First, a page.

Smooks provides two main Templating options:
What Smooks adds here is the ability to use these Templating technologies within the context of a Smooks filtering process. This means that these technologies:
- Can be applied to a source message on a per fragment basis Vs the whole message i.e. "Fragment Based Transforms". This is useful in situations where (for example) you only wish to insert a piece of data into a message at a specific point (e.g. add headers to a SOAP message), but you don't wish to interfere with the rest of the message stream. In this case you can "target" (apply) the template to the fragment of interest.
- Can take advantage of other Smooks technologies (Cartridges) such as the Javabean Cartridge. In this scenario, you can use the Javabean Cartridge to decode and bind data from the message into the Smooks bean context and then use (reference) that decoded data from inside your FreeMarker template (Smooks makes this data available to FreeMarker).
- Can be used to process huge message streams (GBs), while at the same time maintain a relatively simple processing model, with a low memory footprint. See Mixing DOM and SAX Models with Smooks.
- Can be used for generating "Split Message Fragments" that can then be routed (using Smooks Routing components) to physical endpoints (File, JMS), or logical endpoints on an ESB (a "Service").
Smooks can also be extended (and will) to add support other templating technologies.
FreeMarker is a very powerful Templating Engine. Smooks allows FreeMarker to be used as a means of generating text based content that can then be inserted into a message stream (aka a "Fragment Transform"), or used as a "Split Message Fragment" for routing to another process (see above).
Configuring FreeMarker templates in Smooks is done through the http://www.milyn.org/xsd/smooks/freemarker-1.1.xsd configuration namespace. Just configure this XSD into your IDE and you're in business!
Example - Inline Template:
Example - External Template Reference:
Smooks allows you to perform a number of operations with the Templating result. This is controlled by the <use> element, which is added to the <ftl:freemarker> configuration.
Example - Inlining the Templating Result:
Inlining allows you to inline the templating result into the Smooks.filter Result object. A number of directives are supported:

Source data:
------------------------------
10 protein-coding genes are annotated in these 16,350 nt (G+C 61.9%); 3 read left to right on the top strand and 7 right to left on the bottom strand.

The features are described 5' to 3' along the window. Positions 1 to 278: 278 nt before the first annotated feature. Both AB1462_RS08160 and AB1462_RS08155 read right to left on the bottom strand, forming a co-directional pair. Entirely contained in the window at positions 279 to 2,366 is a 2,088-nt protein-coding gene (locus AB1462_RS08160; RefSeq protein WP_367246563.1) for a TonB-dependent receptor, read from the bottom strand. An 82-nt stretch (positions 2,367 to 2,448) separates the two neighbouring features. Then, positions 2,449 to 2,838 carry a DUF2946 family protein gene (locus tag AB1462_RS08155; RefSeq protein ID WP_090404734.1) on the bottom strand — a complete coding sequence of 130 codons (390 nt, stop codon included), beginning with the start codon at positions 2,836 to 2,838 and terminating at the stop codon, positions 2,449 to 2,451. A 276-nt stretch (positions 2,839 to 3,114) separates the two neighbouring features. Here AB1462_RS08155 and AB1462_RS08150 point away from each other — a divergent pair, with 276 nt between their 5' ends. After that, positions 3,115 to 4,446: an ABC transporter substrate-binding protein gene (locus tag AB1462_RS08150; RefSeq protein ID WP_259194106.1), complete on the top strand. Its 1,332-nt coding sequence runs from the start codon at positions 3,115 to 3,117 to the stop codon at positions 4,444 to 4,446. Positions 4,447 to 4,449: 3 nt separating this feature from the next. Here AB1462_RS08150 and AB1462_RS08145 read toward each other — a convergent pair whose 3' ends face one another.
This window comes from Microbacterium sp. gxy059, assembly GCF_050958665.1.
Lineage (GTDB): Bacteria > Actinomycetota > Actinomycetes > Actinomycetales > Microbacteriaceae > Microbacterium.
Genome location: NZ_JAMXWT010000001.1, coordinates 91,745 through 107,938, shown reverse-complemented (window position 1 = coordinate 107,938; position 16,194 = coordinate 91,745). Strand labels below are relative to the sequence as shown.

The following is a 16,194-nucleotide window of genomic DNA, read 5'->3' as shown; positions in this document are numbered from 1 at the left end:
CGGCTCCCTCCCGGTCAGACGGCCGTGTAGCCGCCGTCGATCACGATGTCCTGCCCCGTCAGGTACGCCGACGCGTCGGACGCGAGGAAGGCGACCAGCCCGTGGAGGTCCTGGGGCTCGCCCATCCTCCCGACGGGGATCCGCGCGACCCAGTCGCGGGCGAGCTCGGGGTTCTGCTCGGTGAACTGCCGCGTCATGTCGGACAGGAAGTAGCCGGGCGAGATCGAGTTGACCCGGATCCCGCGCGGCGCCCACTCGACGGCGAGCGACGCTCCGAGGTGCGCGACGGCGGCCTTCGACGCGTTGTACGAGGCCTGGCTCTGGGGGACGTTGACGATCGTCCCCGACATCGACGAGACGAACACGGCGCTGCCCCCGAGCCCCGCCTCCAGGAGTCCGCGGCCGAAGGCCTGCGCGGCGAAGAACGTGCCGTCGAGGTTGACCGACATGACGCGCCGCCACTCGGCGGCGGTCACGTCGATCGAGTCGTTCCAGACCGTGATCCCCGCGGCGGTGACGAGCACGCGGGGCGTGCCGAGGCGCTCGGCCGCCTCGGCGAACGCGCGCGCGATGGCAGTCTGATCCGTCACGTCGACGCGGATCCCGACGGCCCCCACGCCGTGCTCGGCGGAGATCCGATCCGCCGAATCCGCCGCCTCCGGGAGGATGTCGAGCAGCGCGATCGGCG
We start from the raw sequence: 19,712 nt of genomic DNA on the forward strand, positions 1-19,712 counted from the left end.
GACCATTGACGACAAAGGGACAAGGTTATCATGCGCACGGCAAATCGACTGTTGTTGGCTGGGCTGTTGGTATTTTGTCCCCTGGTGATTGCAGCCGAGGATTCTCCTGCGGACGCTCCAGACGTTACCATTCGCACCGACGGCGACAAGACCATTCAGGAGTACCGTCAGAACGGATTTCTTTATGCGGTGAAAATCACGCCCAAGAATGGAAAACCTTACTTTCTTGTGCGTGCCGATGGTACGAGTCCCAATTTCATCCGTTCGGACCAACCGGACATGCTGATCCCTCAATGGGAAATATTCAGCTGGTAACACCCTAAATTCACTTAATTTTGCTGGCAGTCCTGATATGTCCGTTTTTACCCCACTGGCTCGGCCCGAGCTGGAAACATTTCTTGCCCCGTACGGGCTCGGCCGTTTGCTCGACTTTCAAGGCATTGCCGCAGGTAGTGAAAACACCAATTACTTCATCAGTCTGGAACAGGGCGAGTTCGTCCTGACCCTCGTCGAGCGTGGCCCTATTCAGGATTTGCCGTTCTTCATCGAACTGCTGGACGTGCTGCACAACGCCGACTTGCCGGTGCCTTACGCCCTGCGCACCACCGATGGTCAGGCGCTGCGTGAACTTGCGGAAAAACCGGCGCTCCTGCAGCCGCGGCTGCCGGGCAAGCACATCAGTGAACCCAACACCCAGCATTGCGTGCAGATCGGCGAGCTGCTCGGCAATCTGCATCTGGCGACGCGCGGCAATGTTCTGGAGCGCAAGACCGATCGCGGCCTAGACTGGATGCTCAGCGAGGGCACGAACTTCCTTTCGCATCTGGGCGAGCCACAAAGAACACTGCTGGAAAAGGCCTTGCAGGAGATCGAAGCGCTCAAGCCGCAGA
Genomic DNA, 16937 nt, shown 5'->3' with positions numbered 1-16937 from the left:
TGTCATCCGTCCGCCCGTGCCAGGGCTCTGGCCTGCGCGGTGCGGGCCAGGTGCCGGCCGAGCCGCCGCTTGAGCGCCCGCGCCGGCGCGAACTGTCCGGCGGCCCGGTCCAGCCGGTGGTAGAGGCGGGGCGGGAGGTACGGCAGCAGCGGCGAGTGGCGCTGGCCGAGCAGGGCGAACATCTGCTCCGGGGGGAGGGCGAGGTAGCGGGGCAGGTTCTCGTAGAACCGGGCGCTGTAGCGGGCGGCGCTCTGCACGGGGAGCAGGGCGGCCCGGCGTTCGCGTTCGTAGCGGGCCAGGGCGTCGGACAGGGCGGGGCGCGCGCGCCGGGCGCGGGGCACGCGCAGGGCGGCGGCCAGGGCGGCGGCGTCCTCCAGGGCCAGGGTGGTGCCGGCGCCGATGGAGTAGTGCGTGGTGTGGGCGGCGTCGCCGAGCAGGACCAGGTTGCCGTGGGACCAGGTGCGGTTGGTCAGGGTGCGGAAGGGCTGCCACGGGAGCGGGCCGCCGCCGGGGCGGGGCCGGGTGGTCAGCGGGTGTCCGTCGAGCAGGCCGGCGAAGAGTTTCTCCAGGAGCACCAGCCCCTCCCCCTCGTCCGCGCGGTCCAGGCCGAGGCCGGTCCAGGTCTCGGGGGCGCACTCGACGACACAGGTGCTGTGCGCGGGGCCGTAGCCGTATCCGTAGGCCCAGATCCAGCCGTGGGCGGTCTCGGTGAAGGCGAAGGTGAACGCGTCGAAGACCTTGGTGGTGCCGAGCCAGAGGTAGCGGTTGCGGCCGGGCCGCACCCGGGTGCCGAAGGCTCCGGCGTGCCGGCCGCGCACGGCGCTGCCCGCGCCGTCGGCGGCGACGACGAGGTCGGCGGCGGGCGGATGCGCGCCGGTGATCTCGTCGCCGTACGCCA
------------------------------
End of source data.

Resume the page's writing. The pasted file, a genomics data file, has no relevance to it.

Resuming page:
- addto: Add the templating result to the targeted element.
- replace (default): Use the templating result to replace the targeted element. This is the default behavior for the <ftl:freemarker> configuration when the <use> element is not configured.
- insertbefore: Add the templating result before to the targeted element.
- insertafter: Add the templating result after to the targeted element.
Using <ftl:bindTo>, you can bind the Templating result to the Smooks bean context. The templating result can then be accessed by other Smooks components, such as the routing components. This can be especially useful for splitting huge messages into smaller (more consumable) messages that can then be routed to another process for handling.
Example - Binding the Templating Result to the Smooks bean context:
(See full example in the split-transform-route-jms tutorial)
Using <ftl:outputTo>, you can direct Smooks to write the templating result directly to an OutputStreamResource. This is another useful mechanism for splitting huge messages into smaller (more consumable) messages that can then be processed individually.
Example - Writing the Template Result to an OutputStreamSource:
(See full example in the split-transform-route-file tutorial)
FreeMarker Transforms using NodeModels
The easiest way to construct message transforms in FreeMarker is to use FreeMarker's NodeModel facility. This is where FreeMarker uses a W3C DOM as the Templating model, referencing the DOM nodes directly from inside the FreeMarker template.
Smooks adds two additional capabilities here:
- The ability to perform this on a fragment basis i.e. you don't have to use the full message as the DOM model, just the targeted fragment.